The article notes that Trump's difficulties with the SDNY are compounded because, unlike his personal attacks on Mueller, in an effort to discredit the Special Counsel in the eyes of his base, he will be challenged to do with same with the SDNY. Not only is there not a single personality to focus on, but their investigation is not centered on Trump's time in the White House but before, so there can be no claims of Executive Privilege nor charges of "witch hunts" against supposedly non-existent collusion with Russia. And their investigations can (and likely will) go on long past whenever Robert Mueller delivers his own report.
The article is terrific and interesting on its own merits, but for anyone kept up sleepless at night about whether Robert Mueller is fired and what will happen to his report, the piece is like an electrocharge jolt to a weak heart, giving it strength, joy and a new, long life
John Oliver returned last night with the new season of his Last Week Tonight. After my recent move, my cable subscription changed -- since I was grandfathered in with my old Time-Warner subscription, and my new Spectrum account includes several premium channels at pretty much the same price. And this includes HBO which means I finally got to see Oliver's entire show for the first time, rather than just segments.
I've long been a huge John Oliver fan -- no, seriously, a huge fan beyond the norm, even recommending him to a movie producer only six weeks after his first appearance as a "correspondent" on The Daily Show (going so far as having a friend who was a writer on the show put together a reel of Oliver's best work). So, this was a long-awaited treat. And happily, the show did not disappoint. It was quite wonderful.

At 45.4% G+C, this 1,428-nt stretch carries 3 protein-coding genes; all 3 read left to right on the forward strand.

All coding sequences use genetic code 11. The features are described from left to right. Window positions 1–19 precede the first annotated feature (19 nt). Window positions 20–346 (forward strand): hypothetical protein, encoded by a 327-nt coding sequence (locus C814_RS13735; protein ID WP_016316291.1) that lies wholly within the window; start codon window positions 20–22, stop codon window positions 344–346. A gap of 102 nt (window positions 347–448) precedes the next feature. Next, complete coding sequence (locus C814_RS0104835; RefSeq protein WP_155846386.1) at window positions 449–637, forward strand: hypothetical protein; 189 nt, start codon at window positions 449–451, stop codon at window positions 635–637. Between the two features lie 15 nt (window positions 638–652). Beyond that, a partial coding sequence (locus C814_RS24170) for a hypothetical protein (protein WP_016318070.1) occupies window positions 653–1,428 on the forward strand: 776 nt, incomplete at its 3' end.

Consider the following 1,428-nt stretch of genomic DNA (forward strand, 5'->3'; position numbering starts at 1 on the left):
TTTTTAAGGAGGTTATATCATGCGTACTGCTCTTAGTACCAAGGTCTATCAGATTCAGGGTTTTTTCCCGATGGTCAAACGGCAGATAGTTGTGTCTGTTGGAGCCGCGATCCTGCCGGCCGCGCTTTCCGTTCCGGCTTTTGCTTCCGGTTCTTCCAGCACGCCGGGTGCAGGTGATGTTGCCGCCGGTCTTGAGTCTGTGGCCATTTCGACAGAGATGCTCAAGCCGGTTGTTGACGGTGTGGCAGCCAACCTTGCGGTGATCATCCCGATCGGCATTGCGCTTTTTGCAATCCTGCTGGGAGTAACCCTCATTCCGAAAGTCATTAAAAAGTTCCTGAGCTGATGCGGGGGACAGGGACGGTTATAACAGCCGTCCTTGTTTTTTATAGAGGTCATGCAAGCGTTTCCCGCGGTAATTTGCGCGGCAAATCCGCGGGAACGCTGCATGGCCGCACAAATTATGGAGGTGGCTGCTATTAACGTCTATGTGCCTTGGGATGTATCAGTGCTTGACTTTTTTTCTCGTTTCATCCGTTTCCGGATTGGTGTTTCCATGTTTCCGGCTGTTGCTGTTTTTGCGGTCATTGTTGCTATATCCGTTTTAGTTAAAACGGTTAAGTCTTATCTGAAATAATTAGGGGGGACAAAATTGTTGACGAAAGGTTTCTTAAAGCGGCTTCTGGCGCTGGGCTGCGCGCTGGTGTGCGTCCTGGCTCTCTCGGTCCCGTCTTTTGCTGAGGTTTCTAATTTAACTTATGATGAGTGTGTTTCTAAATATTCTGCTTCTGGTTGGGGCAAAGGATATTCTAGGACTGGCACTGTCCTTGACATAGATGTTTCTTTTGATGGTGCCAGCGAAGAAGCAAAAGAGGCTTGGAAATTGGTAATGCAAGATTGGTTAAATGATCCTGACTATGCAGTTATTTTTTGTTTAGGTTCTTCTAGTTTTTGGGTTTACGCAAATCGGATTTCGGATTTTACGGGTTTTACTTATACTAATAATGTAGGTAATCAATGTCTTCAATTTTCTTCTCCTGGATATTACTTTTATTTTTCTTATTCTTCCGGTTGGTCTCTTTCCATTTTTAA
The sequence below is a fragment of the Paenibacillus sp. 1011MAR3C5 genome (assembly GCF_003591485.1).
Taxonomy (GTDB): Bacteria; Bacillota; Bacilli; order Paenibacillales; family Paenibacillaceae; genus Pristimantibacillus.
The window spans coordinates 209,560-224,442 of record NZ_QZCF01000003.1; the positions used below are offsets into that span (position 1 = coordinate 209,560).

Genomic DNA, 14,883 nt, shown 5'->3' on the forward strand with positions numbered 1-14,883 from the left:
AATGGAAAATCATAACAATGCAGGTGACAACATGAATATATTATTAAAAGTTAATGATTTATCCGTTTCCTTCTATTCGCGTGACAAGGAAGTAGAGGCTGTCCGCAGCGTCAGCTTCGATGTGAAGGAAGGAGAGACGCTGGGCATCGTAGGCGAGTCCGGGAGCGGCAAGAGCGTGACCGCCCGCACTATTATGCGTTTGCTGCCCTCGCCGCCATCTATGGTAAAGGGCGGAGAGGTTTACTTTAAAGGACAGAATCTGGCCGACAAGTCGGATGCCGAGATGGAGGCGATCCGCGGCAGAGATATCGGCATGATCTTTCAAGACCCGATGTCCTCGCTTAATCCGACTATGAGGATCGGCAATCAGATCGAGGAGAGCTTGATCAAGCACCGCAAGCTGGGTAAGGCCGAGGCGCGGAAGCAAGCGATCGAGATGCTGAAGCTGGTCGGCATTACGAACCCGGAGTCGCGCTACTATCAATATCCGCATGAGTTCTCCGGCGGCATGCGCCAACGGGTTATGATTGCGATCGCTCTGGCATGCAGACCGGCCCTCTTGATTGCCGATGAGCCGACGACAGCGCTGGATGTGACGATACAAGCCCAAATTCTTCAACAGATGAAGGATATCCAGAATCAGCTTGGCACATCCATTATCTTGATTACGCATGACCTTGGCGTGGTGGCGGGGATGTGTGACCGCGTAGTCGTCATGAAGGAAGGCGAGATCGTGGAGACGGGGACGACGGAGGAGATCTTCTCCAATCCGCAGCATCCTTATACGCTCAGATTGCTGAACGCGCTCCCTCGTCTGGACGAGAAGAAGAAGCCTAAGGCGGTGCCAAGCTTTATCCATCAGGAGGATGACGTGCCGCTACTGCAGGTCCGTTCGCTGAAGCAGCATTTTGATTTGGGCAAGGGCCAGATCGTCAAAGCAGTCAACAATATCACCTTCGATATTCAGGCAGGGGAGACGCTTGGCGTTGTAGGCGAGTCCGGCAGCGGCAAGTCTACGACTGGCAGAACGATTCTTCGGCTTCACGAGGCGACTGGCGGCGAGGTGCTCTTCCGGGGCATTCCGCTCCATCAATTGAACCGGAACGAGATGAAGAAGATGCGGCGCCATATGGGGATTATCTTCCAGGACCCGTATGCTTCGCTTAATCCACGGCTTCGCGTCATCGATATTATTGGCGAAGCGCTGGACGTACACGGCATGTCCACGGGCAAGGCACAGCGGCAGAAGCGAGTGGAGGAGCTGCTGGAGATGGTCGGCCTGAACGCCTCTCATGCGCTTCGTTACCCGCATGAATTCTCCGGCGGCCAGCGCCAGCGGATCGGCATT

But at the center was his look at what will happen with the deadline for the official Brexit only weeks ago. It was deeply detailed and informative, highly entertaining, and (at its core, of course, this being a comedy show) incredibly funny.
Side Note: The film project I recommended him for never ended up going forward, so it wasn't a case of him "rejected" by the producer. Just normal Hollywood Development Hell. So, the movie world's loss was HBO's gain.
Brexit III: Last Week Tonight with John Oliver (HBO) - YouTube
Earlier today, Nell Minow, my fellow co-head of the Apology Institute of America, sent me a Facebook posting about a profoundly weak non-apology from a British politician over a deeply racist comment she made. It's my turn to return the favor. This just in from the lawyers of Roger Stone who today submitted a court filing that apologized for his Instagram post today that trashed the ethics and threatened the life of the judge of his pending trial.
Looking through our AIA manual's guidelines for "Meaningful Apologies," I'm wondering how socially -- and legally -- substantive a one-sentence "Gee, I'm sorry" is when you've trashed and threatened the life of the sitting judge for your upcoming trial, and further how heartfelt when you have someone else say it for you... Especially since it doesn't even include the classic, "If I offended the judge..." or even "This isn't who I am" (which is particularly problematic since it is exactly who Roger Stone has spent a career trying to make clear in as public a way as possible that it is precisely who he is).